On the other side they work as maids, harvest crops or toil hunched in sweatshops.
As familiar as this sounds, this is not
Among the most active borders for the furtive crossings is
"People are struggling for money in
Labor shortages in
"This is an economic phenomenon," said Zhang
Wenshan, a professor of law at Guangxi University who has studied the
rise of illegal workers. "It's globalization. Labor costs are
It's an unlikely reversal for a country that until recently seemed to have an endless supply of cheap labor. But rapid development and urbanization are just as quickly raising workers' expectations. Young, rural Chinese have fled the farms for cities. Factory workers are choosing to strike rather than accept minimal pay. In their wake they're leaving openings that foreign workers are eager to fill.
With their numbers still relatively small and
Still, tensions are growing. The Chinese government
— historically wary of foreigners — has granted permanent residency to
only a few thousand migrants in the last three decades. Sporadic
roundups of illegal workers are on the rise. Friction between
authorities and African merchants exploded into a riot last year in the
southern city of
Controlling the influx of illegal workers isn't easy, even for an authoritarian state.
For many Vietnamese, the quest for the Chinese Dream
often begins in border communities such as Aidian, a shabby village of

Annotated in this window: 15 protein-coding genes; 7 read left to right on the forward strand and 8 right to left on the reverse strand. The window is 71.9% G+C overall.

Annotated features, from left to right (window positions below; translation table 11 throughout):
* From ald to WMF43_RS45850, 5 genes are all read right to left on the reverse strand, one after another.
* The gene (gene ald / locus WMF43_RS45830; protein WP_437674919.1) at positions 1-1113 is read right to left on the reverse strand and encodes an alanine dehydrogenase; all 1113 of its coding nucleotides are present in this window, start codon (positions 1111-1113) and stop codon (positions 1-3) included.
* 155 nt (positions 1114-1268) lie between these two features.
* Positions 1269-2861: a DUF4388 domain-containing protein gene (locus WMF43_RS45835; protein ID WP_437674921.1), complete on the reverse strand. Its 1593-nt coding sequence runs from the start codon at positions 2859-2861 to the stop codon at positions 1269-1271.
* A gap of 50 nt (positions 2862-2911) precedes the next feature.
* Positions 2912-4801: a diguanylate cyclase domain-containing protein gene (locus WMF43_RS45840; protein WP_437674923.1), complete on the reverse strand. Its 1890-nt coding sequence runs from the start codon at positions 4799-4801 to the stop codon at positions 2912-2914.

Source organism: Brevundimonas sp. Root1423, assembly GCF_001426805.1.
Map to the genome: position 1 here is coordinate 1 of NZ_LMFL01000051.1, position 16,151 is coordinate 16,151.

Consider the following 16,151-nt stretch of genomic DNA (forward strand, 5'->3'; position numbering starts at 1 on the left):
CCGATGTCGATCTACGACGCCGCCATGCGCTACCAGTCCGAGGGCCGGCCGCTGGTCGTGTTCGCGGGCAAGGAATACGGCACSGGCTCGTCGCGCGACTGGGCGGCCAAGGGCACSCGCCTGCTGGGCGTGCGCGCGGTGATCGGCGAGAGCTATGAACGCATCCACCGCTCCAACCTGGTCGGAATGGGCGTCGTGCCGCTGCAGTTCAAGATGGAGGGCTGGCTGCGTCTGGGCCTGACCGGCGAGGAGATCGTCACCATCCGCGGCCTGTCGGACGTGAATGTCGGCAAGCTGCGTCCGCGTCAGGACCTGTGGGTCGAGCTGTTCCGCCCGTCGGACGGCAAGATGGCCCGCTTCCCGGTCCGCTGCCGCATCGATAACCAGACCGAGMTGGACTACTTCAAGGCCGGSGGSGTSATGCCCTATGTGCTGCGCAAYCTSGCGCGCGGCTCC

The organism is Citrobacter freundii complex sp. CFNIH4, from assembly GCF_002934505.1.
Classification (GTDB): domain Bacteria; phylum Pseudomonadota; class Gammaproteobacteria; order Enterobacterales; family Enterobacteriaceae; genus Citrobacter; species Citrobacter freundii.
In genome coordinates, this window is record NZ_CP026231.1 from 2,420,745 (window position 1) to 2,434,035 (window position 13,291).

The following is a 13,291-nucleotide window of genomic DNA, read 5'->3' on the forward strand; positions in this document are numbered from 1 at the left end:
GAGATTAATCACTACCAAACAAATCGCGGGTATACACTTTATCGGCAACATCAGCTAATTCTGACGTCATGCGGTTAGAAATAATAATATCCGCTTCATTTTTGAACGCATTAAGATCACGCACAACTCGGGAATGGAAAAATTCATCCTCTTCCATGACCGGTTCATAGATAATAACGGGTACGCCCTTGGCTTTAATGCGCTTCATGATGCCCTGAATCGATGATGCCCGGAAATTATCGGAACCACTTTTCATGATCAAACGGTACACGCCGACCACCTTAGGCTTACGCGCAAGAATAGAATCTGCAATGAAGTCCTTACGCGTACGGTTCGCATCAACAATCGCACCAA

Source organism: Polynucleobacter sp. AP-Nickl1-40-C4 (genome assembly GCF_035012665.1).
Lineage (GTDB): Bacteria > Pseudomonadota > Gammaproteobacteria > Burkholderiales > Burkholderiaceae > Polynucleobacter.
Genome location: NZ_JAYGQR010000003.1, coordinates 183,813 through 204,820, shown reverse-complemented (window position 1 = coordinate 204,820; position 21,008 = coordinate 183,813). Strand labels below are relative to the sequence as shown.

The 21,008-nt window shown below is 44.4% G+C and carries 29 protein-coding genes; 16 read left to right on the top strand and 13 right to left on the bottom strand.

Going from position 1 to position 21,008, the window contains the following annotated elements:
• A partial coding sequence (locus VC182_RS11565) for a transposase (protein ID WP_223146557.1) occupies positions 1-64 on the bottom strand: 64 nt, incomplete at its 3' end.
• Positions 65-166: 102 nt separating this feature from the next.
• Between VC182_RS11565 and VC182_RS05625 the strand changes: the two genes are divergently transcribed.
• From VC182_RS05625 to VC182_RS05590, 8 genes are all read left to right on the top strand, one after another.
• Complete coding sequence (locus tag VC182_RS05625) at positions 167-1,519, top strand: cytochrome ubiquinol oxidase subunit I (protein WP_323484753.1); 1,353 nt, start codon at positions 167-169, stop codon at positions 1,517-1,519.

8,500 in the province of
On a recent rainy afternoon, two young men wearing
basketball jerseys sat on plastic stools on the Chinese side of the
border collecting 10,000 Vietnamese dong, about
Wei Haiguang, a contractor whose business is just up
the street from the border crossing, said corruption in the region was
endemic. He said friends of his had helped guide Vietnamese workers
The government "won't ever be able to control the border," said Wei, a stocky 38-year-old wearing Buddhist bracelets and an ivory pendant around his neck. "There's too many small roads and passes. Besides, who else is going to work in the fields?"
The job of Chinese authorities is particularly
challenging here because it's tough to tell who's who. Members of the
Zhuang ethnic minority group dominate parts of
"There's really no big difference between the Vietnamese and us," said Qin Zhongjiang, who runs a health center in Chongzuo, a city 40 miles from the border whose central bus station often serves as a pick-up point for undocumented workers.
Chinese farmer Lu Qixue hires Vietnamese laborers before the autumn sugar cane harvest. For up to five grueling months, the foreign workers put in 10-hour days thwacking sugar cane stalks with scythes.
"They work slowly, and we always have to train them, but we can't find enough skilled Chinese," said Lu, a rail-thin 58-year-old village chief with gravelly stubble. "If we don't hire the Vietnamese, we won't be able to grow as much."
A capable Chinese worker is paid about
"I don't want to carry sugar cane down the mountain," said his youngest son, Lu Xinghuan, 26, who aspires to own a trucking company. "It's hard work."
Labor activists said the growing use of undocumented foreigners is undermining gains made with
"These (foreign) workers have no legal protection at
all and are often complicit with their employers in keeping their
presence out of sight of the authorities," said
Officially, businesses that hire undocumented aliens are fined up to
Despite the crackdowns it remains to be seen if
illegal immigration will spark much resentment among natives. Zhu
Guanqiao, a restaurant owner from
"Everyone has to eat," said Zhu, 38, standing near a border gate in the Chinese city of Pingxiang. "The Vietnamese are poor and their living standards are lower than ours. We're a richer country now. If they come here just to work, I think we should let them."———
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